A major concern in recommending the measurement of HbA1c as a diagnostic test for diabetes is that it might be used inappropriately (box). HbA1c should not be used to diagnose diabetes when type 1 diabetes is suspected, in people who are acutely ill, in children or young adults, or in women who may have gestational diabetes. In these conditions glucose values can change quickly, and the HbA1c value might not accurately reflect glycaemic exposure. In acutely ill patients, management should still be guided by the measurement of finger prick capillary glucose and confirmation of glucose concentrations with laboratory assayed samples. Asymptomatic children and adolescents should continue to be tested for diabetes with glucose based measures rather than HbA1c assays.5

Situations in which glycated haemoglobin (HbA1c) cannot be used for diagnosis3

  • All children and young people.

  • Women who are currently pregnant or have been pregnant in the past two months

  • People with suspected type 1 diabetes, regardless of age

  • People whose diabetic symptoms are of short duration

  • Patients at high risk of diabetes who are acutely ill (HbA1c ≥48 mmol/mol confirms pre-existing diabetes, but a value <48 mmol/mol does not exclude it, and such patients must be retested once the acute episode has resolved)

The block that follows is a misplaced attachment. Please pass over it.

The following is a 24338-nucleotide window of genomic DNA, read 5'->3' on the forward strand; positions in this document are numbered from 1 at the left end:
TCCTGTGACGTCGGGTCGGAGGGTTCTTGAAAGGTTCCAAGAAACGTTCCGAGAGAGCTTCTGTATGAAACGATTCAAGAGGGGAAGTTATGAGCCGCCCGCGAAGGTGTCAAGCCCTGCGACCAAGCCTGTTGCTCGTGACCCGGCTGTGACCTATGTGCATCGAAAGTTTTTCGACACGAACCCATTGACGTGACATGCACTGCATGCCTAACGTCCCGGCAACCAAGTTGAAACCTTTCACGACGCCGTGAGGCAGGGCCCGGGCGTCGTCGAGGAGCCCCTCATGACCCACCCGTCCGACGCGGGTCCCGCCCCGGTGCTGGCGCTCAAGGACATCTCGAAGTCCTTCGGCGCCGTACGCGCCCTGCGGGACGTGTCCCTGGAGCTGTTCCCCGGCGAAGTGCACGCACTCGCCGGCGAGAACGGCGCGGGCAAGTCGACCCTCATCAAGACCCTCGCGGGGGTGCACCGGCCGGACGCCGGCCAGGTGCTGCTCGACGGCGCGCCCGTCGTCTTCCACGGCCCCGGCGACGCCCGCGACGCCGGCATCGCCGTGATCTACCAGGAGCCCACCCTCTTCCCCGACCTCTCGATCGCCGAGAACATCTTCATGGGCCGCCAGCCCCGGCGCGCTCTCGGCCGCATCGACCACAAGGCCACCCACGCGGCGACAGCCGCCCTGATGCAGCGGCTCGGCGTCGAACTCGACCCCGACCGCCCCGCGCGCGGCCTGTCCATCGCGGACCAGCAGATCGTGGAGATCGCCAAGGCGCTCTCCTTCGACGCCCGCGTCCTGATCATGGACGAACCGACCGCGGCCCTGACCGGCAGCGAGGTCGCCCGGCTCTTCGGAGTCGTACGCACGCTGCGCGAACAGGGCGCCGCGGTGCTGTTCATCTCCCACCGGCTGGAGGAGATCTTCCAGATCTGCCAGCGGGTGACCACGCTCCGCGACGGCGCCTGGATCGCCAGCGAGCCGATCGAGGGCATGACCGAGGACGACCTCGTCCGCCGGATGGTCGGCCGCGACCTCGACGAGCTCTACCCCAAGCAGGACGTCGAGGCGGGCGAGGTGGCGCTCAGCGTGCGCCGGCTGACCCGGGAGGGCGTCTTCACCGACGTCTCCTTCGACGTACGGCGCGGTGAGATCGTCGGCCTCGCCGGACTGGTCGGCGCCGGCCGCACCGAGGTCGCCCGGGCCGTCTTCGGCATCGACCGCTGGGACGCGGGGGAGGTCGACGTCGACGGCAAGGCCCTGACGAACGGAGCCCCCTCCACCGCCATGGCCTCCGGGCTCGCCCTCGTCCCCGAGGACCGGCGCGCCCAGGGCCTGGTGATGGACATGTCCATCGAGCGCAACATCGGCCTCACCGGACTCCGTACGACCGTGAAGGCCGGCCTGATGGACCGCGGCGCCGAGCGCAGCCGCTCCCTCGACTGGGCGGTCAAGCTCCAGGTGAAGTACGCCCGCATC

• Patients taking drugs that may cause a rapid rise in glucose, such as corticosteroids or antipsychotic drugs (≤2 months). HbA1c can be used in patients taking these drugs longer term (>2 months) who are not clinically unwell

  • Patients with acute pancreatic damage or who have undergone pancreatic surgery

  • Patients with renal failure

  • Patients with HIV infection

HbA1c values are also affected by certain haemoglobin variants and haemolytic anaemia, which, along with other conditions, affect erythrocyte survival. Severe iron deficiency anaemia should be treated before measuring HbA1c. Other conditions may interfere with the measurement of HbA1c. Most assays are based on immunochemistry or high performance liquid chromatography, and their use in specific circumstances needs to be guided by local laboratories. The prevalence of individual types of haemoglobinopathy, many of which can be identified on testing, and the assay being used must be taken into account.6 Nevertheless, HbA1c can be used to diagnose diabetes in most people.